Until recently, I’ve been using LinqPad. LinqPad is a really great tool, that allows you to run short scripts in C# (and VB.NET and F#). The commercial version (just under $50) adds intellisense, and supports using NuGet packages for references that your .NET script may need. You can also use it to write short programs as well, and create extensions that you can use with all of your scripts. You can fire up the environment very quickly, and just start coding an expression to REPL, or write a script.

I have, however, a few weeks ago, discovered CShell, and have started using it immediately, and have not looked back since.

Enter CShell

CShell IconCShell – no relation to the similarly named shell that is (not so) commonly used in UNIX and Linux environment, is a free (as in beer), true REPL environment. It is based on the new Roslyn compiler, and has all of the key components that you need:

  • True REPL interactive window – in the IW, you can simply type C# code, hit enter and it evaluates, line-by-line. In the IW, each evaluation is remembered, so you can enter multiple lines, each one based on the results of the previous evaluation.
  • A scratchpad window for entering C# and script-CS (.csx) scripts. You can run an entire script, or just selected lines. In this mode, of course, each evaluation runs separately.
  • CShell can print to a “sink”, in various formats – text, HTML, XML, graphs, etc.
  • Intellisense. It simply just works.
  • string based evaluation. You can type in something like Shell.Evaluate("1+1"); and it prints the evaluated result.
  • Add references from the file system or the GAC.

imageOne nice thing that really helps you get started with CShell is the tutorial. When you open the IDE for the first time, the workspace opens up with the Tutorial.csx script file. It walks you through examples of what CShell can do, and how you can/should use it. One run through it, and I felt as comfortable with it as I do with LinqPad, which I’ve been using for years:


If you accidentally (or purposefully – I won’t judge you) closed the tutorial and want to reopen it, you can find it where you installed it (unzipped the binaries, really – it’s an XCopy deployment), under CShell\Templates\Tutorial.csx.

And did I mention that it’s free?

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Tuesday, January 27, 2015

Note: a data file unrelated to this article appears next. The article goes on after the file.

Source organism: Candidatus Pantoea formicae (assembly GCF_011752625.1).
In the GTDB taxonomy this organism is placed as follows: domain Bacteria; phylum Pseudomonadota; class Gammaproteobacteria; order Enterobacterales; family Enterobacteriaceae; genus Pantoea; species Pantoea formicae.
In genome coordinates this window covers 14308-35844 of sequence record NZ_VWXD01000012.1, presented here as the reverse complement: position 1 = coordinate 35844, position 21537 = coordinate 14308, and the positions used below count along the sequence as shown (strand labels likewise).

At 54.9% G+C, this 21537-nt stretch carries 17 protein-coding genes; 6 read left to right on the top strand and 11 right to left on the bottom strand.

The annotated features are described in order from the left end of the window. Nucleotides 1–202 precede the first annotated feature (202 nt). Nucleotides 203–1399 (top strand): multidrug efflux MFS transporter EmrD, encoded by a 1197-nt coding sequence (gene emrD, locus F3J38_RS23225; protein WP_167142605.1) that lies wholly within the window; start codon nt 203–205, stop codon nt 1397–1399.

5 Reasons to Manage Your Solo Project’s ALM Process

ALM soloSo I’ve been developing software on the Microsoft stack for just over 10 years, and training and consulting on managing software development with VS-ALM (a.k.a. TFS, a.k.a. Team System) for just over 4 of those years. But in all time training and consulting, I was working with teams – from small 5 person start ups, to enterprises with hundreds of users, all using Team Foundation Server (a.k.a. on-premises TFS) to develop their methodology and align their tooling with their products.

Never individuals, though.

Over the years, though,  I’ve had the opportunity to fly solo on several software projects, some short lived, some longer, as have other ALM consultants that I know. One thing we all seem to have in common is that, while as ALM experts, we have all of the skills and knowhow to apply our own trade to the software we develop, we seldom – if ever – do so.

The Cobbler’s Children Go Barefoot…

… as the saying goes. It seems that this proverb applies to our profession as much as it does to others. You’ve seen the doctor who smokes, the out-of-shape coach, the technician or plumber whose own wiring or plumbing is faulty, respectively. Perhaps it’s the same. Perhaps its just that proper ALM is more visibly useful when multiple hands are involved and they must all communicate and interact properly with each other, than when one person holds all roles.

Solo projects seem to need no management, I believe they only seem to.

Here’s why: